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Zeb Camper

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Zeb Camper last won the day on December 3

Zeb Camper had the most liked content!

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About Zeb Camper

  • Birthday 02/06/1997

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    Male
  • Location
    Buchanan, Va
  1. Etching problems

    Well, I'm perty well bumfuzzled by the whole canundrum. You got any immediate post quench pics? Did you notice any blistering? If you held it for 60-90 seconds after non mag, that's plenty of time to overheat a blade. As I said before, I think you have large grains, accompanied by alloy banding. Now, what would cause that to be visible after such a light etch? There is something else at work here I think. I can't say for sure, but whatever you did was obviously wrong. The best I can do is aid in any information you might need on how to do it correctly. Look up terms such as "normalization", and "decalescense", try and get an understanding of those two and the rest fall within. As jerrod suggested, get your heat treatment nailed down before you go for a hamon. Hope this helps!
  2. Etching problems

    Ok. Did the steel come CRA (cold rolled annealed)?
  3. Etching problems

    But, did you normalize, or anneal, or anything prior to quench?
  4. propane forge issues

    Have you checked your nozzles? Sometimes they just need a good cleaning. Using .035 I guess? I bought a really nice chilé forge and It came with a clogged nozzle, so anything is possible.
  5. Etching problems

    So, I was correct that you attempted to normalize? We wanna know step by step everything you did to heat treat it please.
  6. Etching problems

    I think what he's asking is: did you use any chemical cleaner, or soaps, or at any point apply any oils, waxes, polishing compound?
  7. Etching problems

    I can believe that, some clays puff up. But the clay needs only be on the back 1/3rd of the blade. 1075 works good usually, but It shows every flaw (and desired trait) after etching. That's why it's so popular in hamons. It's a good steel especially for a beginner.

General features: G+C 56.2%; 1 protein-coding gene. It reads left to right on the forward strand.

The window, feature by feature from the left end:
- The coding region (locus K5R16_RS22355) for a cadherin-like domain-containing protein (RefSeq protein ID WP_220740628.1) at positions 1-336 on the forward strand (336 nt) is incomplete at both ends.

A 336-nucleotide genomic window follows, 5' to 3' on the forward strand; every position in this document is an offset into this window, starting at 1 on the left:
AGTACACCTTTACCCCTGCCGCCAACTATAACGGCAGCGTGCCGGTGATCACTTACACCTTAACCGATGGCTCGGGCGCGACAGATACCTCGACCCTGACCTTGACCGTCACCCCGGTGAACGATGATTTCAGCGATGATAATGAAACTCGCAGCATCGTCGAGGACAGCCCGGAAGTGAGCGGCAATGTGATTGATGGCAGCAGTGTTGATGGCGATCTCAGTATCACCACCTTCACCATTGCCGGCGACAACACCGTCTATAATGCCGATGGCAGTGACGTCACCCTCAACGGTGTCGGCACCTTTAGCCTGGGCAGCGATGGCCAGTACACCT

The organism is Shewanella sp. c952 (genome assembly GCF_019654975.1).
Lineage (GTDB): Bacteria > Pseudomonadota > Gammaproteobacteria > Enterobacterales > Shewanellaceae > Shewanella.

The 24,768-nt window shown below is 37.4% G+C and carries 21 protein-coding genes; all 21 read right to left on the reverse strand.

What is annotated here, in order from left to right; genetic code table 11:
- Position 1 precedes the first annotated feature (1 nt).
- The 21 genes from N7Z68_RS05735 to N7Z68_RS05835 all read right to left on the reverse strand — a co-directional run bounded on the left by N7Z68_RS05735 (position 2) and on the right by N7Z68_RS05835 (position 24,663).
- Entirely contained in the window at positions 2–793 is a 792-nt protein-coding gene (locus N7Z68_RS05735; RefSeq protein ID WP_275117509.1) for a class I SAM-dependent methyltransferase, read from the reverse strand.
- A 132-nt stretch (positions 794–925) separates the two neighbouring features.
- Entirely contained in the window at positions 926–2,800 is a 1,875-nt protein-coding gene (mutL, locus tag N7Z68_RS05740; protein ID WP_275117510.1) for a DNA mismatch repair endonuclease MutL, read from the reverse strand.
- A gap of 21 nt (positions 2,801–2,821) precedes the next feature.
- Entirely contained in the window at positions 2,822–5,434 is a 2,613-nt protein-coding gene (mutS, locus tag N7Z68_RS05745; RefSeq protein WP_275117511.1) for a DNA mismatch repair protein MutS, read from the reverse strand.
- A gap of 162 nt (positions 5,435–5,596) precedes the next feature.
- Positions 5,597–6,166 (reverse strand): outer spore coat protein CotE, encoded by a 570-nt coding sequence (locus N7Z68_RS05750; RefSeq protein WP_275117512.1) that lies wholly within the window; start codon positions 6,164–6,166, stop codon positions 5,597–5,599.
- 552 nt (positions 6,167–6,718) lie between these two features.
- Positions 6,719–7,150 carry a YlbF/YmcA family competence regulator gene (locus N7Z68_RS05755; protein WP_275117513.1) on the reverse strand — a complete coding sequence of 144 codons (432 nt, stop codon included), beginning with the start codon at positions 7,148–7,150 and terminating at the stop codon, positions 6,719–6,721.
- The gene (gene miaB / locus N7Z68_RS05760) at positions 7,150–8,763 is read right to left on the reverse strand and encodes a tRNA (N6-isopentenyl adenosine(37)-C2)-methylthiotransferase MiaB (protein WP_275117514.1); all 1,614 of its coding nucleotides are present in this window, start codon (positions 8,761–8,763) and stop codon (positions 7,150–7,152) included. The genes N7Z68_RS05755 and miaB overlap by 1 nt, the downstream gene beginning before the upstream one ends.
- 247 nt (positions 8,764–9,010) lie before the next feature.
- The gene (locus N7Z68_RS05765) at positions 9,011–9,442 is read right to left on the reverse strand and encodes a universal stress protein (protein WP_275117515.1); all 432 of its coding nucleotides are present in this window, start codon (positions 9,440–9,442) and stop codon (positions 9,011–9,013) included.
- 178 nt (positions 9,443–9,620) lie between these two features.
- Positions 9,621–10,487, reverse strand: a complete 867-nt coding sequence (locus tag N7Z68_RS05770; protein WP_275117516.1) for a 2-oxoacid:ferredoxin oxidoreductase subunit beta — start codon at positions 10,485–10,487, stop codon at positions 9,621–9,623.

8. Etching problems

    I just can't let it go. Part of me wonders if you got martensite at the edge, and got bainite behind that, then pearlite. So, maybe large grained band of bainite with alloy banding is what we're lookin at here.
  9. Etching problems

    And, what I meant by "normalization attempt (very bad thing)" is that if you go over critical with clay on the blade, you run the chance of growing your grains. And if you go over critical for 3 cycles and let it cool to black heat on the visible steel you might still be at red heat under the clay. Going over critical for 3 cycles WITH or without clay will cause alloy banding. Aldo's 1075 I have found to be fairly finicky about the alloy banding. You really have to be careful.
  10. Etching problems

    Well, clay looked wayyy too thick and too far down the blade. I would say the intire blade was critical when you quenched judging by the pictures (Not a bad thing). You took a picture outside of the forge, so I'm assuming this was a normalization attempt (very bad thing). I would guess you just grew your grains really big, and got alloy banding at the same time. Quite the quandary.
  11. Toku'ish attempt

    You get those cracks when you either work it too cold, don't forge from tip to tang, or you do forge tip to tang and once you get to the tang you figure out that you missed a spot on the blade. I've ruined a few pieces like that.
  12. Hunting knife

    I'll give you some advice. Start out with a simple flowing line for the spine of the blade/back of the handle. Draw what blade shape you want below that. IMHO the handle should flow right into the ricasso and have more meat in the back end. A lot of people don't realize this, but your thumb and lower fingers (pinky included) are the strength fingers. The index just keeps everything true. Now the profile should be drawn out, then add some style
  13. Hunting knife

    Nah, in order to get a better idea of how you want the finished blade to look.
  14. Hunting knife

    If I were you, I would trace your blade out, then draw a design around it.
  15. Hunting knife

    You'll catch hamon fever next!
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